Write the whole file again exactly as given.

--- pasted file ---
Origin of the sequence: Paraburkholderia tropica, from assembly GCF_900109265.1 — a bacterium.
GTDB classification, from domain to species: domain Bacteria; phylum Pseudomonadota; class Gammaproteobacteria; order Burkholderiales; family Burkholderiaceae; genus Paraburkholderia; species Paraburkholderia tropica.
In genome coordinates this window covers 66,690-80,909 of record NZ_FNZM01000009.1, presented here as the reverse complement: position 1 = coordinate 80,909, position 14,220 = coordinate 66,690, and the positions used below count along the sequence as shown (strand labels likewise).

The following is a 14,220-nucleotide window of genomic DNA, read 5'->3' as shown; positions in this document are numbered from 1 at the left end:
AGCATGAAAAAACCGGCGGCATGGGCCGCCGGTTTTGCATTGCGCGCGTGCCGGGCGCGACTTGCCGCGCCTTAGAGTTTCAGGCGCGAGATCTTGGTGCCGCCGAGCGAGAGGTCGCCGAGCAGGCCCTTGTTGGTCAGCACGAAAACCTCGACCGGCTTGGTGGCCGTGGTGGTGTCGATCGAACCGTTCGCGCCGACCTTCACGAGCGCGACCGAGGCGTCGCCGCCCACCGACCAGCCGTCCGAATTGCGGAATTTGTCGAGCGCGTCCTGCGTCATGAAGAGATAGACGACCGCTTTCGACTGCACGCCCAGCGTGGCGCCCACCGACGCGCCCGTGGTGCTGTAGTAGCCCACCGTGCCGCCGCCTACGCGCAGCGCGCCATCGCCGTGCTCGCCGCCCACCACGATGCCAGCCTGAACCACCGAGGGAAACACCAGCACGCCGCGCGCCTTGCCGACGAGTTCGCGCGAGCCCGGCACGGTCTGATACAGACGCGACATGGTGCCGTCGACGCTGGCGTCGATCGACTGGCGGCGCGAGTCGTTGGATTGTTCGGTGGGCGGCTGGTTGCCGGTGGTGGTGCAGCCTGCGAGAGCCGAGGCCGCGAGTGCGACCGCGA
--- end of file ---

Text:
Origin of the sequence: Paraburkholderia tropica, from assembly GCF_900109265.1 — a bacterium.
GTDB classification, from domain to species: domain Bacteria; phylum Pseudomonadota; class Gammaproteobacteria; order Burkholderiales; family Burkholderiaceae; genus Paraburkholderia; species Paraburkholderia tropica.
In genome coordinates this window covers 66,690-80,909 of record NZ_FNZM01000009.1, presented here as the reverse complement: position 1 = coordinate 80,909, position 14,220 = coordinate 66,690, and the positions used below count along the sequence as shown (strand labels likewise).

The following is a 14,220-nucleotide window of genomic DNA, read 5'->3' as shown; positions in this document are numbered from 1 at the left end:
AGCATGAAAAAACCGGCGGCATGGGCCGCCGGTTTTGCATTGCGCGCGTGCCGGGCGCGACTTGCCGCGCCTTAGAGTTTCAGGCGCGAGATCTTGGTGCCGCCGAGCGAGAGGTCGCCGAGCAGGCCCTTGTTGGTCAGCACGAAAACCTCGACCGGCTTGGTGGCCGTGGTGGTGTCGATCGAACCGTTCGCGCCGACCTTCACGAGCGCGACCGAGGCGTCGCCGCCCACCGACCAGCCGTCCGAATTGCGGAATTTGTCGAGCGCGTCCTGCGTCATGAAGAGATAGACGACCGCTTTCGACTGCACGCCCAGCGTGGCGCCCACCGACGCGCCCGTGGTGCTGTAGTAGCCCACCGTGCCGCCGCCTACGCGCAGCGCGCCATCGCCGTGCTCGCCGCCCACCACGATGCCAGCCTGAACCACCGAGGGAAACACCAGCACGCCGCGCGCCTTGCCGACGAGTTCGCGCGAGCCCGGCACGGTCTGATACAGACGCGACATGGTGCCGTCGACGCTGGCGTCGATCGACTGGCGGCGCGAGTCGTTGGATTGTTCGGTGGGCGGCTGGTTGCCGGTGGTGGTGCAGCCTGCGAGAGCCGAGGCCGCGAGTGCGACCGCGA